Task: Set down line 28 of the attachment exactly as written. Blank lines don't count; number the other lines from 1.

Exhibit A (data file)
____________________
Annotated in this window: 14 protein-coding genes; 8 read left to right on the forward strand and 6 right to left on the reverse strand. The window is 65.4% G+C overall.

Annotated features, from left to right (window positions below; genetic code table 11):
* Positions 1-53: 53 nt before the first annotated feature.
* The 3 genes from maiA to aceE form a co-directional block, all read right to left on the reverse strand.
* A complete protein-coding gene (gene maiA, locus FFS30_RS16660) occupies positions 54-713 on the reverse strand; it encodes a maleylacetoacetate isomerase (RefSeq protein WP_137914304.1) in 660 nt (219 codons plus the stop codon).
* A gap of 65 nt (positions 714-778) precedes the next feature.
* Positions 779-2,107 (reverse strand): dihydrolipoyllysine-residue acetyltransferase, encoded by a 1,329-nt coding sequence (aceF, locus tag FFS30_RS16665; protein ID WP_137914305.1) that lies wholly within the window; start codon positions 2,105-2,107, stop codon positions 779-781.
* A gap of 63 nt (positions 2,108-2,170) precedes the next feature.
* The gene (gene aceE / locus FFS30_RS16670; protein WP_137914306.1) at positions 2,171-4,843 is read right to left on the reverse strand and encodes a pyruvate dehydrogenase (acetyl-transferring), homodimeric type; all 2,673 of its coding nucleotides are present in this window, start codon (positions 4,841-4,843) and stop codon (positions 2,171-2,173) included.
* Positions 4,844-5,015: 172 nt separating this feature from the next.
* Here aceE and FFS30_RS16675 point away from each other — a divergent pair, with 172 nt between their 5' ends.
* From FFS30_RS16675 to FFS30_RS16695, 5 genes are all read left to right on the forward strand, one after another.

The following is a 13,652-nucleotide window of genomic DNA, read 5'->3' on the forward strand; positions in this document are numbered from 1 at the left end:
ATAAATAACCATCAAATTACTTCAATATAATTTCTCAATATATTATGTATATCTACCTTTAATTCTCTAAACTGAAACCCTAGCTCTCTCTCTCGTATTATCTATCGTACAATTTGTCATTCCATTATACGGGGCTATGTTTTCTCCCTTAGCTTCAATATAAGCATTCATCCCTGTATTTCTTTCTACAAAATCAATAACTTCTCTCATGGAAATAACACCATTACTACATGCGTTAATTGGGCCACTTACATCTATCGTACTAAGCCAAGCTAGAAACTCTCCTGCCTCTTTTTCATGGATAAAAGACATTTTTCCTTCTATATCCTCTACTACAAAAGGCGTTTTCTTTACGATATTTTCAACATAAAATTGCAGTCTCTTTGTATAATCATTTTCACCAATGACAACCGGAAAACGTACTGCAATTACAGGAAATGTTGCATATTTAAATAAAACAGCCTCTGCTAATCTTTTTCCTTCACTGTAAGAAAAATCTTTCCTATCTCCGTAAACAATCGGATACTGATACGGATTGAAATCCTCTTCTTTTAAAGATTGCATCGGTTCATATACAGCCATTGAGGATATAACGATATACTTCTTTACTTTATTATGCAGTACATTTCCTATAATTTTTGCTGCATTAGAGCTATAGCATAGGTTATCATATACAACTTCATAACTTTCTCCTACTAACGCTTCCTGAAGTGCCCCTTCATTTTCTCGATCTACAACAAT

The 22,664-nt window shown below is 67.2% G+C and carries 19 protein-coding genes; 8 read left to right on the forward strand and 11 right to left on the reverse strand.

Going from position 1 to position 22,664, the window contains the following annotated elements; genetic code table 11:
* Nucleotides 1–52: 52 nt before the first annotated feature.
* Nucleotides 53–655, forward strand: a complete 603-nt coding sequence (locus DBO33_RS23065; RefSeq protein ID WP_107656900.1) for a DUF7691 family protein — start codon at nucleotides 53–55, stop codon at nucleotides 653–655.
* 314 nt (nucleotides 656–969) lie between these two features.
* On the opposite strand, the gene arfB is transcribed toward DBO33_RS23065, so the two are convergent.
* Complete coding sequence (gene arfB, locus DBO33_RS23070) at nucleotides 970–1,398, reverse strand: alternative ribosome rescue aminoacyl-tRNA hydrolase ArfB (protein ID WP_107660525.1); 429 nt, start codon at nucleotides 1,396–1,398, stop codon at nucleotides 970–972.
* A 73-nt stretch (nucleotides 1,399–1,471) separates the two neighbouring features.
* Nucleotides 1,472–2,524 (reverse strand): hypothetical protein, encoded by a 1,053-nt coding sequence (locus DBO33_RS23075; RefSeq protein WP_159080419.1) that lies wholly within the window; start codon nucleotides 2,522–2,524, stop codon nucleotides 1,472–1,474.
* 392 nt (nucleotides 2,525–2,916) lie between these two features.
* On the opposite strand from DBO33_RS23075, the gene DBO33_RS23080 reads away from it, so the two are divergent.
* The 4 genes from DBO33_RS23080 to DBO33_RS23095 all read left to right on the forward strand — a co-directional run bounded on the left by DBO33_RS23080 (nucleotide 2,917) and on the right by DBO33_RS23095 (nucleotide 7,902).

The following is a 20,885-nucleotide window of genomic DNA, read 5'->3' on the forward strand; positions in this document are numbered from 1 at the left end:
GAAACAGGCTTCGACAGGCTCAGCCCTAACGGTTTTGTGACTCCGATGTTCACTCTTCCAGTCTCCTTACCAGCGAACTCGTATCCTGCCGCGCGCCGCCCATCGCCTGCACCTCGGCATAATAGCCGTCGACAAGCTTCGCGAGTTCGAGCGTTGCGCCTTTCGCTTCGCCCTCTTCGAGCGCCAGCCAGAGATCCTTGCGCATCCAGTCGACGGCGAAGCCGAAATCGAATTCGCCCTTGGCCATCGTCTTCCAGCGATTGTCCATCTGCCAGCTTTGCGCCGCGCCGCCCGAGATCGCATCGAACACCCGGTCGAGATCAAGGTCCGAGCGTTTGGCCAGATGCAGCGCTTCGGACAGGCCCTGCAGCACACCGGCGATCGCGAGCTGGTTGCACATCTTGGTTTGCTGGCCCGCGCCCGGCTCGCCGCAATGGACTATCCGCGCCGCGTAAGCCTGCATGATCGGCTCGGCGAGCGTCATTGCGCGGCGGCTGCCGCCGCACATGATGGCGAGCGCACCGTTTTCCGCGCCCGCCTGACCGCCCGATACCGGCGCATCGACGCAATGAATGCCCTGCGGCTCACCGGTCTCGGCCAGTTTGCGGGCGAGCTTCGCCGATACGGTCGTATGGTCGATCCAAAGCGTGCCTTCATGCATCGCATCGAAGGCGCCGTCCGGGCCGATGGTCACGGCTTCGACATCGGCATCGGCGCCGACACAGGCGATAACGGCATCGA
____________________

GAAACAGGCTTCGACAGGCTCAGCCCTAACGGTTTTGTGACTCCGATGTTCACTCTTCCAGTCTCCTTACCAGCGAACTCGTATCCTGCCGCGCGCCGCCCATCGCCTGCACCTCGGCATAATAGCCGTCGACAAGCTTCGCGAGTTCGAGCGTTGCGCCTTTCGCTTCGCCCTCTTCGAGCGCCAGCCAGAGATCCTTGCGCATCCAGTCGACGGCGAAGCCGAAATCGAATTCGCCCTTGGCCATCGTCTTCCAGCGATTGTCCATCTGCCAGCTTTGCGCCGCGCCGCCCGAGATCGCATCGAACACCCGGTCGAGATCAAGGTCCGAGCGTTTGGCCAGATGCAGCGCTTCGGACAGGCCCTGCAGCACACCGGCGATCGCGAGCTGGTTGCACATCTTGGTTTGCTGGCCCGCGCCCGGCTCGCCGCAATGGACTATCCGCGCCGCGTAAGCCTGCATGATCGGCTCGGCGAGCGTCATTGCGCGGCGGCTGCCGCCGCACATGATGGCGAGCGCACCGTTTTCCGCGCCCGCCTGACCGCCCGATACCGGCGCATCGACGCAATGAATGCCCTGCGGCTCACCGGTCTCGGCCAGTTTGCGGGCGAGCTTCGCCGATACGGTCGTATGGTCGATCCAAAGCGTGCCTTCATGCATCGCATCGAAGGCGCCGTCCGGGCCGATGGTCACGGCTTCGACATCGGCATCGGCGCCGACACAGGCGATAACGGCATCGA